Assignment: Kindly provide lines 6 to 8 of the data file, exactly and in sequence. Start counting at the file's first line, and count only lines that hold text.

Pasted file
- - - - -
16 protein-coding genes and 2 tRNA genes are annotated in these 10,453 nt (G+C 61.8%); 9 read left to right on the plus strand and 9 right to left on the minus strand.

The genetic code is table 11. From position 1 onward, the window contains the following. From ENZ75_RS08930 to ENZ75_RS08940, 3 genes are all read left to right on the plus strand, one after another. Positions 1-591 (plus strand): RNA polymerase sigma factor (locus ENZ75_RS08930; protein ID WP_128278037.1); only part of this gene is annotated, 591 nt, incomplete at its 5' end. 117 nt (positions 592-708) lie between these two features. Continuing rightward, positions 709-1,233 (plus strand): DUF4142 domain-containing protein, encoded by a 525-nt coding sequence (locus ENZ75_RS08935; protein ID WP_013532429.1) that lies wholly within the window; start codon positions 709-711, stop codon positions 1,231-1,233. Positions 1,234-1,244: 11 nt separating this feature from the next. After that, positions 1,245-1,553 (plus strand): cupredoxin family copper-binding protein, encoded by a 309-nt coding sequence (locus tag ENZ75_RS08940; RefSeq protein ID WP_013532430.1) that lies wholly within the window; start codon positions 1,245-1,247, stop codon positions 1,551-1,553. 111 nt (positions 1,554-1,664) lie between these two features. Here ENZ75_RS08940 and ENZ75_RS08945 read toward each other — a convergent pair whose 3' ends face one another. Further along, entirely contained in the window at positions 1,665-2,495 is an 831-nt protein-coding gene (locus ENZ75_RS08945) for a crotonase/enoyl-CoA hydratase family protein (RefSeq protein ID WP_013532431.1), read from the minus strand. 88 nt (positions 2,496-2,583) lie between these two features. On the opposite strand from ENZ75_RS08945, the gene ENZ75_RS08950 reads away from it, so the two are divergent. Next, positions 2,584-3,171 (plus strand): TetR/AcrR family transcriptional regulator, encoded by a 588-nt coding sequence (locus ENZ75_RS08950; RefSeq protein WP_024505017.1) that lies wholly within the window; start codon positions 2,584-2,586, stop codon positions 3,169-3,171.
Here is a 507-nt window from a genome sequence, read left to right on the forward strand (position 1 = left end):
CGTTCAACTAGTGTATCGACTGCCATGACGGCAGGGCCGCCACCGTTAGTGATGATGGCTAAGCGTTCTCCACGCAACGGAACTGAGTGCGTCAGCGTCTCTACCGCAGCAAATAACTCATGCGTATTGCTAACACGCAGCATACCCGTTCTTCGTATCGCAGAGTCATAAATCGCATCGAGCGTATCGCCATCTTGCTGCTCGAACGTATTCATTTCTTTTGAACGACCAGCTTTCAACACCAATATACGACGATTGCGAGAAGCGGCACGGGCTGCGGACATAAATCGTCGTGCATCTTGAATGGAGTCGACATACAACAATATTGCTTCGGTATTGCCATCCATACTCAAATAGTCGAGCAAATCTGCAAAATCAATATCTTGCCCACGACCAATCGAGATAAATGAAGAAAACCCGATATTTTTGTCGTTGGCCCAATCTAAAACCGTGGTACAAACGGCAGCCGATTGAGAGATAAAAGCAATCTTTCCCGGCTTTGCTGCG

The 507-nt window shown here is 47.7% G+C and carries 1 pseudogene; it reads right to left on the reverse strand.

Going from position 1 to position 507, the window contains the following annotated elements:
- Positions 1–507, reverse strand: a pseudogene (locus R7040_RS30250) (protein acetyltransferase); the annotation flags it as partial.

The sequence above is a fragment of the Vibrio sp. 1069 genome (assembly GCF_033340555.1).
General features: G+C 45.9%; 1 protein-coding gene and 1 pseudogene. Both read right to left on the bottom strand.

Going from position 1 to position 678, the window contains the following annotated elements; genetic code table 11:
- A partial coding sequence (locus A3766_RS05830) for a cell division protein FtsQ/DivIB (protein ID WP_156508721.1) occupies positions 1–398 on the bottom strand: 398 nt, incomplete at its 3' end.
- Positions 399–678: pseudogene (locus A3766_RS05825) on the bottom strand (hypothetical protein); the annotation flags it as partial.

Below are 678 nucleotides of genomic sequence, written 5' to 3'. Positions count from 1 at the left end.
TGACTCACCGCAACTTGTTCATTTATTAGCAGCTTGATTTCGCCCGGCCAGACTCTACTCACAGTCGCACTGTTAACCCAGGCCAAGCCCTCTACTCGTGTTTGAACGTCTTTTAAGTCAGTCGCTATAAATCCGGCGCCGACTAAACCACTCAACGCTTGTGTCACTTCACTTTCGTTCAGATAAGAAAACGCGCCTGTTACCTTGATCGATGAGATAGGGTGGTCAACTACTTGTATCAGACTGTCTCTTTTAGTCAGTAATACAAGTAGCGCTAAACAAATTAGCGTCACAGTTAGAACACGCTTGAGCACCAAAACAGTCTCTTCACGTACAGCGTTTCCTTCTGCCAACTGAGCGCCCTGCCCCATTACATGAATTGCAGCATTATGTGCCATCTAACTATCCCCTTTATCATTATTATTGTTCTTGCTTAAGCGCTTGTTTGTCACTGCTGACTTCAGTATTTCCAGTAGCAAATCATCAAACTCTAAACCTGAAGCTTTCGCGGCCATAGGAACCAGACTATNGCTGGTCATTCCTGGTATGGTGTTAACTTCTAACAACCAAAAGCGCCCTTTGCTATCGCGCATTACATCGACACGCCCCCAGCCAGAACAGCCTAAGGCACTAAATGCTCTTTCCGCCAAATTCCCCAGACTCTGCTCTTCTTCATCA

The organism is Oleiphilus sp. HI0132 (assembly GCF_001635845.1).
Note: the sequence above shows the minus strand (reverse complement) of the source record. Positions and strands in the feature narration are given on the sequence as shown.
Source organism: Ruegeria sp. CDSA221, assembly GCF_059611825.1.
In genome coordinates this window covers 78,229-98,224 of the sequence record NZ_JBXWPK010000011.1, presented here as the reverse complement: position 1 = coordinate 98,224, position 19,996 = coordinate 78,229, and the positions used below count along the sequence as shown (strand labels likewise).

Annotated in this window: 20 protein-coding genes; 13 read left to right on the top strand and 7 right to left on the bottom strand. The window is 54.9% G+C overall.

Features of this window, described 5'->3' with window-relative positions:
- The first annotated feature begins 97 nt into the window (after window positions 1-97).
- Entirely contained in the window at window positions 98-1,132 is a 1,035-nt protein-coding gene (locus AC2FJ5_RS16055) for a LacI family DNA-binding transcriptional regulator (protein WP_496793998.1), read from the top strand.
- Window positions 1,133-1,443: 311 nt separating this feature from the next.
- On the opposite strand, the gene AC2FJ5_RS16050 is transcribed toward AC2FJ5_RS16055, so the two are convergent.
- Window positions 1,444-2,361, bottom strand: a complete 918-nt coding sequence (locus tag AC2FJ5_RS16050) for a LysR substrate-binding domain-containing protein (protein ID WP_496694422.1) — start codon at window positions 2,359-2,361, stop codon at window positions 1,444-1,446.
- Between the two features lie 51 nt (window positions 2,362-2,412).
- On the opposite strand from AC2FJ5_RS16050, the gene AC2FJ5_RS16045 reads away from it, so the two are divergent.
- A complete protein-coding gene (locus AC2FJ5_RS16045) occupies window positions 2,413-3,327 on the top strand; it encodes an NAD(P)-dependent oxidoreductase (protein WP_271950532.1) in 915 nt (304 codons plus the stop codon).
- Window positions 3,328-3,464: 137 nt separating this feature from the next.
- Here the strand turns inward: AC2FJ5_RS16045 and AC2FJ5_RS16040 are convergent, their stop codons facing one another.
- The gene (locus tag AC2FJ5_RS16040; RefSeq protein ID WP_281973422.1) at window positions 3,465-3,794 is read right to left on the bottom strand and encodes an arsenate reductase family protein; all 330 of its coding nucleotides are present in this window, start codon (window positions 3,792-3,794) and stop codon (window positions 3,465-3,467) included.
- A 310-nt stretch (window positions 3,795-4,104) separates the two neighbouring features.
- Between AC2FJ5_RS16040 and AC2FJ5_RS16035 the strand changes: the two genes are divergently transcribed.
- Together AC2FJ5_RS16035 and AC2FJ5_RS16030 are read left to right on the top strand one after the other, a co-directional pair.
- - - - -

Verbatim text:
Going from position 1 to position 507, the window contains the following annotated elements:
- Positions 1–507, reverse strand: a pseudogene (locus R7040_RS30250) (protein acetyltransferase); the annotation flags it as partial.

The sequence above is a fragment of the Vibrio sp. 1069 genome (assembly GCF_033340555.1).